‘Butt pickers’ unite to keep America beautifulMost people would agree that recycling in general makes sense. The paper, cardboard, glass and plastic bottles we recycle weekly at the curb actually amounts to something.
By: Steve Christen/“The Recycle Guy”, Superior Telegram
Most people would agree that recycling in general makes sense. The paper, cardboard, glass and plastic bottles we recycle weekly at the curb actually amounts to something.
However, there comes times when we try to recycle something and we question is it worth the effort.
For instance, would it be worth our effort to collect toothpicks or match sticks, a mass of them, then send them off to be recycled. My guess is the average Joe here in Superior would say: “Listen I’m all for helping the environment, but I can’t see how picking up tooth picks is going to make a difference”. I think there is something to that. If we push recycling to this level, we run the risk of losing credibility, and leave the realm of common sense and enter the realm of fanatic.
With that in mind, I want to bring up a bill introduced by New York Assemblyman Michael DenDekker wherein New York a smoker would pay a 1-cent deposit on each cigarette purchased. This deposit would be redeemed in the form of credits that can be donated to various charities of choice. That’s right, “redeemed.”
This legislation would establish a cigarette butt recycling program. Typically I look forward to advances in the recycling industry, but I got to tell you, this just seems to be over the top. I can’t believe the amount of cigarette butts is going to make a difference in the life of a landfill.
Let me tell you though, this idea has some legs to it. A company by the name of TerraCycle out of New Jersey has teamed up with Santa Fe Natural Tobacco Company to launch the first U.S cigarette waste recycling program. To become a member of the “Cigarette Waste Brigade”, simply go to TerraCycle’s website to sign up. Once a member you become an official “Butt Picker.”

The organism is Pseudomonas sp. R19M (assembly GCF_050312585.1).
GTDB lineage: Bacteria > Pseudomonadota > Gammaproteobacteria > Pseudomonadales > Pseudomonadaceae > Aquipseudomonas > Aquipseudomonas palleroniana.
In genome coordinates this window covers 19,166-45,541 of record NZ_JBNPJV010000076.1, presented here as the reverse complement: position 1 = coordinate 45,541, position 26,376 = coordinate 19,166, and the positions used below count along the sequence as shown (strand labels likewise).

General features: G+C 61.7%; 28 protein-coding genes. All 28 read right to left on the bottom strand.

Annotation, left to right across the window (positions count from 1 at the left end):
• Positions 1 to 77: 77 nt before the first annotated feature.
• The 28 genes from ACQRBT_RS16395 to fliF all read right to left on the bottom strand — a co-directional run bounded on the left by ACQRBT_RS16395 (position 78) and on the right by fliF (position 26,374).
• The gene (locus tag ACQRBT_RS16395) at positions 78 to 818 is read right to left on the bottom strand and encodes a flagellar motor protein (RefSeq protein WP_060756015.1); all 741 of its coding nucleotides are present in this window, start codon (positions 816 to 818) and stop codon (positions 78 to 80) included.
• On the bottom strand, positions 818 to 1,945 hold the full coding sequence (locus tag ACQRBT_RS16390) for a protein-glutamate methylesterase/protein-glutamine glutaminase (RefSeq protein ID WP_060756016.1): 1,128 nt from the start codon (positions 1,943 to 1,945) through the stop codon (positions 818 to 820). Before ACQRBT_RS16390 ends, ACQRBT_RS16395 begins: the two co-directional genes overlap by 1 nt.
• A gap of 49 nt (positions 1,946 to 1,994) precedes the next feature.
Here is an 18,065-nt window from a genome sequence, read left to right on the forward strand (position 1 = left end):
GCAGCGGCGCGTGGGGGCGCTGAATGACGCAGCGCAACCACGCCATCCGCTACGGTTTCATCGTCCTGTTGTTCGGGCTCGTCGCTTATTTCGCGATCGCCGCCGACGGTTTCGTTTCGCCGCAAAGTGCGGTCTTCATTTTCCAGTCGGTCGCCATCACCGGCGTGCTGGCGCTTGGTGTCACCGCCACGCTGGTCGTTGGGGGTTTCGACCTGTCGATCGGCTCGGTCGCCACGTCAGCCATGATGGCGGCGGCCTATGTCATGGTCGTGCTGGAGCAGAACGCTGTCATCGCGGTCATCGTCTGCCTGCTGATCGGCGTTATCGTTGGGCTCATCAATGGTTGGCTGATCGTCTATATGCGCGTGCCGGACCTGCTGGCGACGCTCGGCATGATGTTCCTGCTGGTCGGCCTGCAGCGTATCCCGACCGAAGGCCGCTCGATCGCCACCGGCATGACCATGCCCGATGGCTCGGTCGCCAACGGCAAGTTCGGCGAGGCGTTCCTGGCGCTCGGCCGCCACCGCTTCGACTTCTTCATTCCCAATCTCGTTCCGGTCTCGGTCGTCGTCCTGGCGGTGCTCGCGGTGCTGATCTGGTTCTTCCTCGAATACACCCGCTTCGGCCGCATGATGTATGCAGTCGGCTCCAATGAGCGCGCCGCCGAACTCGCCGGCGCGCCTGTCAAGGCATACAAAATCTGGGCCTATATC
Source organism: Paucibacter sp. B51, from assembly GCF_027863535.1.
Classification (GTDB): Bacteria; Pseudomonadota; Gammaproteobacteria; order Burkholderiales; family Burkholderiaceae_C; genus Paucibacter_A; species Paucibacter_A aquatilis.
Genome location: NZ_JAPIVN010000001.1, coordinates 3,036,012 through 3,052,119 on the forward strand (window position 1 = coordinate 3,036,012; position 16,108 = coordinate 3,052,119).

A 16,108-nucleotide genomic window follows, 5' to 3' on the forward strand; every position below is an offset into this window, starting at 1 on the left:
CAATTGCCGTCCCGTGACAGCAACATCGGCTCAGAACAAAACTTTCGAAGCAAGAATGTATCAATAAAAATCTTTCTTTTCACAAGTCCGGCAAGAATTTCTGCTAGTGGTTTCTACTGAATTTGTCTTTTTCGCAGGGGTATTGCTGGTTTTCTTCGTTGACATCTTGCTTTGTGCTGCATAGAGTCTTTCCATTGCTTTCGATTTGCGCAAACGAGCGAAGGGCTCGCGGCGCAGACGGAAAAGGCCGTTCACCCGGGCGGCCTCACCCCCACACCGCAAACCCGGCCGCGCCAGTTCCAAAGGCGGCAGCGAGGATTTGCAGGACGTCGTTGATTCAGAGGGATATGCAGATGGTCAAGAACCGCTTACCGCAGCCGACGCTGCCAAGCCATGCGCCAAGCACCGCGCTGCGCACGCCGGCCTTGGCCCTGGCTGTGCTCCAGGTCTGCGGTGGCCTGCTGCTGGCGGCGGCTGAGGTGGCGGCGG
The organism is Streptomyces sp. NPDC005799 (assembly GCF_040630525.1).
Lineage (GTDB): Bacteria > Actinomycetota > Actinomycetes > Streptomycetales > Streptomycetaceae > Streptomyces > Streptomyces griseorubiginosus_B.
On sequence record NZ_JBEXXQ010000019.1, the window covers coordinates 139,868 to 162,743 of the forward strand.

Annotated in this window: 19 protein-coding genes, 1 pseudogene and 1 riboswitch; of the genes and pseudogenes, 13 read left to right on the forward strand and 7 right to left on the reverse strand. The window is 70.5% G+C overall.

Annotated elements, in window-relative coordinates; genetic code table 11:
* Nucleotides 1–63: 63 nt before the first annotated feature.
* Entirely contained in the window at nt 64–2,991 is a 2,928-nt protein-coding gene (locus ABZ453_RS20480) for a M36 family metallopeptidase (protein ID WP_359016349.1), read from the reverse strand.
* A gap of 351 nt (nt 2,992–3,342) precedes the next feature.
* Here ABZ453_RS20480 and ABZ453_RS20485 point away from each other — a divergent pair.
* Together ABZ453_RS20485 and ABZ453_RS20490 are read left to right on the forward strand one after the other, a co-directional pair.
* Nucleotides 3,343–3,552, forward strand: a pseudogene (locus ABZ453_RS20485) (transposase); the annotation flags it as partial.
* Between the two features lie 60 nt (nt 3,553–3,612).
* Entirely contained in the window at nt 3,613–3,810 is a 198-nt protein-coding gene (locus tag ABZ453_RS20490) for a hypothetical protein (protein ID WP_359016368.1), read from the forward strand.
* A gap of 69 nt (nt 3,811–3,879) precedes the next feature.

TerraCycle will pay for the shipping of all these butts and will donate $1 for every pound to the “Keep America Beautiful” anti-cigarette litter program.
Most people believe the unused portion of a cigarette is biodegradable. For the most part, you would be right. The part that is not is the filter. The filter is made of a plastic called cellulose acetate. While the paper and unused tobacco can be composted, this cellulose acetate can be melted down and is now being used to make pallets. These are the wooden platforms used to ship goods on commercially; you probably burned hundreds of them as a kid on Saturday nights down on Wisconsin Point while you were in high school.
Let’s examine this, because it would appear that for once smoking would benefit everybody.
The tobacco industry is happy; for once, they get some decent publicity and they contribute to TerraCycle.
TerraCycle in turn gives the volunteers —butt pickers — points that can then be redeemed as contributions to charities. Sidewalks and roadsides start looking cleaner.
Last, but not least, TerraCycle gets to sell remanufactured recycled products to the likes of companies like Wal-Mart and Lowes.
Holy smokes, if it wasn’t for the fact that smoking can eventually kill you, you’d think that this would be the perfect vice.
To date, more than 2,500 people and organizations have signed up. These volunteer butt pickers, have collected over 800,000 butts which in turn has generated some $800 to the keep America Beautiful.
Articles have been written on this movement in The Washington Post, Tobacco China and Treehugger.com .
Now I may be wrong, (Just ask my wife or any of the fine ladies I work with) but this just seems a little over the top. I have seen people picking aluminum pop and beer cans from alongside the road, and that makes sense to me. I’ve seen kids collecting newspaper and magazines for recycling at New Page in Duluth, and that I understand. But, the idea of picking up cigarette butts and emptying ashtrays, then boxing them up and shipping them across county, just doesn’t quite make it with me. This whole endeavor sounds tedious and back breaking not to mention dirty and filthy. At the same time; however, in a recent litter survey “Keep America Beautiful” found that by far the biggest waste on the roadsides of America were cigarettes and other tobacco related items.
As with all social issues, I’m sure there are many opinions on this. I would be most interested in thoughts of those who read this article. I am very interested on your take. I may use some of your opinions in an upcoming article.
Please comment to “The Recycle Guy” at email@example.com if you wish to opine.